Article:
Woman rubbing her leg after a fall because she couldn’t hear.

Your hearing health is connected to numerous other health concerns, from depression to dementia. Here are just a few of the ways your hearing is related to your health.

1. Diabetes Affects Your Hearing

When tested with low to mid-frequency tones, individuals with diabetes were twice as likely to experience mild to severe hearing loss according to a widely cited study that observed over 5,000 adults. With high-frequency sounds, hearing loss was not as severe but was also more likely. The researchers also found that subjects who were pre-diabetic, in other words, those who have blood sugar levels that are elevated but not high enough to be diagnosed as diabetes were 30% more likely to have hearing impairment than people with regular blood sugar levels. And even when controlling for other variables, a more recent meta-study discovered a consistent link between hearing loss and diabetes.

So it’s pretty established that diabetes is related to an increased danger of hearing impairment. But why would diabetes put you at an increased danger of experiencing hearing loss? Science is at somewhat of a loss here. Diabetes is linked to a wide range of health problems, and particularly, can lead to physical damage to the eyes, kidneys, and limbs. One theory is that the condition could impact the ears in a similar way, damaging blood vessels in the inner ear. But management of your general health might also be a relevant possibility. A study that observed military veterans highlighted the link between hearing impairment and diabetes, but in particular, it found that those with uncontrolled diabetes, essentially, individuals who are not monitoring their blood sugar or otherwise treating the disease, suffered worse consequences. It’s essential to have a doctor check your blood sugar if you believe you may have undiagnosed diabetes or are pre-diabetic.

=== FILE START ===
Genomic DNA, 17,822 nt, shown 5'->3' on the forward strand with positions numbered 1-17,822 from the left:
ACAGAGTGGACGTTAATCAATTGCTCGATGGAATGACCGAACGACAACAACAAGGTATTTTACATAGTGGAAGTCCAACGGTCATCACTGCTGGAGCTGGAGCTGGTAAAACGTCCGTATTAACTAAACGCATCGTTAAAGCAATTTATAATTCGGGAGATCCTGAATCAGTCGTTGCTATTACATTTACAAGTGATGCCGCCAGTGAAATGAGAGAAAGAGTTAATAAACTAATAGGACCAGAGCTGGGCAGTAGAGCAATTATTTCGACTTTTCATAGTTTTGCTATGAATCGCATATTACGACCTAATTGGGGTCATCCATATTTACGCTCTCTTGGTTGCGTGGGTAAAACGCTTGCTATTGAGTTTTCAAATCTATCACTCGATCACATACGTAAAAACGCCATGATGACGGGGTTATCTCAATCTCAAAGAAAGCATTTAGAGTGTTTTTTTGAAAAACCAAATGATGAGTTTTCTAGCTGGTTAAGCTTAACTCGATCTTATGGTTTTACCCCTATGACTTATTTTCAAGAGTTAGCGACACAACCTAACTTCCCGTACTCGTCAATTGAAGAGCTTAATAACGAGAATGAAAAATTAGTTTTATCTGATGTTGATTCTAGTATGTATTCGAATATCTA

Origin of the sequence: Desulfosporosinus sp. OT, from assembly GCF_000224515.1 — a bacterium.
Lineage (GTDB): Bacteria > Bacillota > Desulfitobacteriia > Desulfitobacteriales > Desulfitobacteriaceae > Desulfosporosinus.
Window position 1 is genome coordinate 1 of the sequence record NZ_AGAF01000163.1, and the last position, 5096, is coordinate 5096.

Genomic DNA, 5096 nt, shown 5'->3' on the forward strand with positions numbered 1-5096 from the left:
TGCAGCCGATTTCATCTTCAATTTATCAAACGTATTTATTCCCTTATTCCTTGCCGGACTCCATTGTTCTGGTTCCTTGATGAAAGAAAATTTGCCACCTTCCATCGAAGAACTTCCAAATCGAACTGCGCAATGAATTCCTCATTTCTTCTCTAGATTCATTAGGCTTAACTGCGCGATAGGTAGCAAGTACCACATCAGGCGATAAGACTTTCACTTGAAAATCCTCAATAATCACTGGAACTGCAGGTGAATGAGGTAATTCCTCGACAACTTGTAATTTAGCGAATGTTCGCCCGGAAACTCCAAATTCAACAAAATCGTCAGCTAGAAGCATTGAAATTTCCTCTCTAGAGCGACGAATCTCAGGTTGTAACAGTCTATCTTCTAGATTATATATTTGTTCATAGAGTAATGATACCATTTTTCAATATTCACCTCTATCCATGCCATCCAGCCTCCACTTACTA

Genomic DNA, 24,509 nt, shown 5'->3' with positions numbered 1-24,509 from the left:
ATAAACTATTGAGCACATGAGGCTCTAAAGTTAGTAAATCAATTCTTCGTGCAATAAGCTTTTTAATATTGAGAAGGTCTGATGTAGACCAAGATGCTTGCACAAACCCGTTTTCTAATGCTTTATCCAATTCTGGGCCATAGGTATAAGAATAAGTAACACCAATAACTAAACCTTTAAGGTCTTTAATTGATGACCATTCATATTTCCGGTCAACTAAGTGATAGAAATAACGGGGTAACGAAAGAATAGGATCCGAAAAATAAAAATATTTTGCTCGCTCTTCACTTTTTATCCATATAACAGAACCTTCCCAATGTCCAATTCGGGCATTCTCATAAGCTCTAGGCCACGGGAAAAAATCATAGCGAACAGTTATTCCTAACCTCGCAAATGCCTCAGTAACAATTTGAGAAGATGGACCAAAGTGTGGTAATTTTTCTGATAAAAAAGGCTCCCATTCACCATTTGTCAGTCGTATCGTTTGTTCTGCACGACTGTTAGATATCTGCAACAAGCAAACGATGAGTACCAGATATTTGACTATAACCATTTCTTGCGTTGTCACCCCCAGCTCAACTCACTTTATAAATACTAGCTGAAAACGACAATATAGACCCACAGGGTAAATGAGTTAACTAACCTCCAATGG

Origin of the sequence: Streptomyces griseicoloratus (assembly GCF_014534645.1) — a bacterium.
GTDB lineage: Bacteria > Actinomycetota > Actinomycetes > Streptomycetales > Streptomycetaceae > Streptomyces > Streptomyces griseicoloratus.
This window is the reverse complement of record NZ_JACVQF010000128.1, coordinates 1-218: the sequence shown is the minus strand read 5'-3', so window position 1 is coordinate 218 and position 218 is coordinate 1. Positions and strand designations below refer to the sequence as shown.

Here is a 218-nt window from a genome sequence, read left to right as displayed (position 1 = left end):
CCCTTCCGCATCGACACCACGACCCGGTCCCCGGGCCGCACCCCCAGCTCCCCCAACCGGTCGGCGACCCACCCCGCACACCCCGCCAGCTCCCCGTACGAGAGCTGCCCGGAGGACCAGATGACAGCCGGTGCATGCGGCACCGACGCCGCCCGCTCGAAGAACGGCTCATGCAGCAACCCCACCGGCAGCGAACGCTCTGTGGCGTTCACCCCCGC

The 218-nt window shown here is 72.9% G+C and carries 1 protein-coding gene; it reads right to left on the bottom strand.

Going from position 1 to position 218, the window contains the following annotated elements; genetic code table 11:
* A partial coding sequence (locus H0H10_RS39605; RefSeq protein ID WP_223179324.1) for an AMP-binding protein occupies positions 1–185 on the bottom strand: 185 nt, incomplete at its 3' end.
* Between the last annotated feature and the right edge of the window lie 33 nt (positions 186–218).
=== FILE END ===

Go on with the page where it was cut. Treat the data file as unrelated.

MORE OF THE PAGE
2. High Blood Pressure Can Harm Your Ears

It is well known that high blood pressure has a connection to, if not accelerates, hearing loss. Even when adjusting for variables like whether you smoke or your level of noise exposure, the results are consistent. The only variable that appears to make a difference is gender: Males who have high blood pressure are at a greater risk of hearing loss.

The ears and the circulatory system have a direct relationship: Besides the numerous tiny blood vessels in your ear, two of the body’s main arteries go right by it. People with high blood pressure, often, can hear their own blood pumping and this is the cause of their tinnitus. Because you can hear your own pulse with this type of tinnitus, it’s called pulsatile tinnitus. The leading theory why high blood pressure would speed up hearing loss is that high blood pressure can cause physical damage to your ears. There’s more force with each heartbeat if the heart is pumping harder. That could potentially harm the smaller blood arteries in your ears. High blood pressure is treatable using both lifestyle changes and medical interventions. But if you think you’re developing hearing loss, even if you think you’re not old enough for age-related hearing loss, you need to schedule an appointment to see us.

3. Hearing Loss And Dementia

You may have a greater risk of dementia if you have hearing impairment. Nearly 2000 people were analyzed over a six year period by Johns Hopkins University, and the research revealed that even with minor hearing loss (about 25 dB), the danger of dementia rises by 24%. Another study by the same researchers, which followed subjects over more than 10 years, discovered that the worse a subject’s hearing was, the more likely that he or she would develop dementia. They also discovered a similar link to Alzheimer’s Disease. Based on these findings, moderate hearing impairment puts you at 3X the risk of somebody without hearing loss. Severe hearing loss puts you at nearly 4x the risk.

It’s crucial, then, to get your hearing examined. Your health depends on it.

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